7 Keys to Understanding Hospital Star Ratings
Just like books on Amazon or restaurants on Yelp, hospitals are now judged by an online star ratings system designed to help patients differentiate “the best” from “the worst.” But unlike consumer-driven reviews on Amazon or Yelp, Hospital Star Ratings are based on a complex methodology used by the Centers for Medicare & Medicaid Services (CMS).
This resource will help you understand the Hospital Star Ratings program so you can appreciate the performance pressures your customers face — and provide practical solutions to help them improve and achieve the highest ratings.
Ambulatory Care eBrief
Ambulatory care covers a wide range of services provided on an outpatient basis, without admission to a hospital or other care facility. In this eBrief, we’ll take a closer look at the most relevant information pertaining to Ambulatory Care, including:
• The purpose of Ambulatory Care
• The types of Ambulatory Care and the services they provide
• Questions account teams should consider regarding Ambulatory Care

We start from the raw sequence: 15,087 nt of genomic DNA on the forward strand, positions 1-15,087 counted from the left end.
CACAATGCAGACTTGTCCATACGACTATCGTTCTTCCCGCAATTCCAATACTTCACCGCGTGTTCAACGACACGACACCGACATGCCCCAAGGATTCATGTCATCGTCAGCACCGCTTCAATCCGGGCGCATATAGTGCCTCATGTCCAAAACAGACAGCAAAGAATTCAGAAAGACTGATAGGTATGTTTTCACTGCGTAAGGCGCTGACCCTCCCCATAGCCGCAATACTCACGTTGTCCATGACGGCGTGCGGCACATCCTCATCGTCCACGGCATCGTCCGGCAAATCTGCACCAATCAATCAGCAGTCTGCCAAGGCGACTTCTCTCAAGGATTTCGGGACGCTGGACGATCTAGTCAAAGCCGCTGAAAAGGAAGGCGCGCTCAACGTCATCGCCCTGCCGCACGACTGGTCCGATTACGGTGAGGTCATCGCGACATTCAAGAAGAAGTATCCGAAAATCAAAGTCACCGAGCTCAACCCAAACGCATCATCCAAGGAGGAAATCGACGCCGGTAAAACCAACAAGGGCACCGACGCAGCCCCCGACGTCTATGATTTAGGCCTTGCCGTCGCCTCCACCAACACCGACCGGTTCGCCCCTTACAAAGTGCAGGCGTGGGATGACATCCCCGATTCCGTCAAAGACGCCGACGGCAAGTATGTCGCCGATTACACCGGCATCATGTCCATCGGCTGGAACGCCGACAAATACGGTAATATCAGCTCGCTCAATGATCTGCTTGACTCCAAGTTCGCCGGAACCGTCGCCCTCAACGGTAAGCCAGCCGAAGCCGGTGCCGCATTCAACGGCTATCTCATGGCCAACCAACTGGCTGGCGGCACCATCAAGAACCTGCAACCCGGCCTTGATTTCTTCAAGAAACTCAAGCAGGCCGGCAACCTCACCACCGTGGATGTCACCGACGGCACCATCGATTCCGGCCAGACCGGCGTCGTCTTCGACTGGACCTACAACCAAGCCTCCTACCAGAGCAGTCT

Ambulatory Surgical Centers eBrief
Ambulatory Surgical Centers (ASCs) are medically advanced surgical facilities that provide same-day outpatient surgical procedures. In this eBrief, we’ll take a closer look at the most relevant information pertaining to ASCs, including:
• The purpose and characteristics of ASCs
• Common surgeries performed
• Questions account teams should consider regarding ASCs
Ancillary Members of the Healthcare Team in Healthcare Delivery
This module provides a brief discussion of selected healthcare professionals, sometimes addressing recent trends. The discussion is introductory and is not intended to be comprehensive. Many other types of professionals contribute to the health and well-being of individuals and communities. Here, in alphabetical order, you will become acquainted with:
• Care coordinators
• Case managers
• Electroneurodiagnostic technologists
• Health coaches
• Home healthcare aides
• Medical assistants
• Medical laboratory technicians
• Medical technologists
• Occupational therapists
• Patient navigators
• Physical therapists
• Radiation therapists
• Radiologic and MRI technologists
• Respiratory therapists
• Social workers
Ethics in Interactions with Healthcare Professionals
This module focuses on these issues, including a discussion of promotional gifts and educational support. It also discusses industry guidelines for interactions between life science sales representatives and healthcare professionals, which aim to prevent abuse of promotional practices.
Healthcare as a Business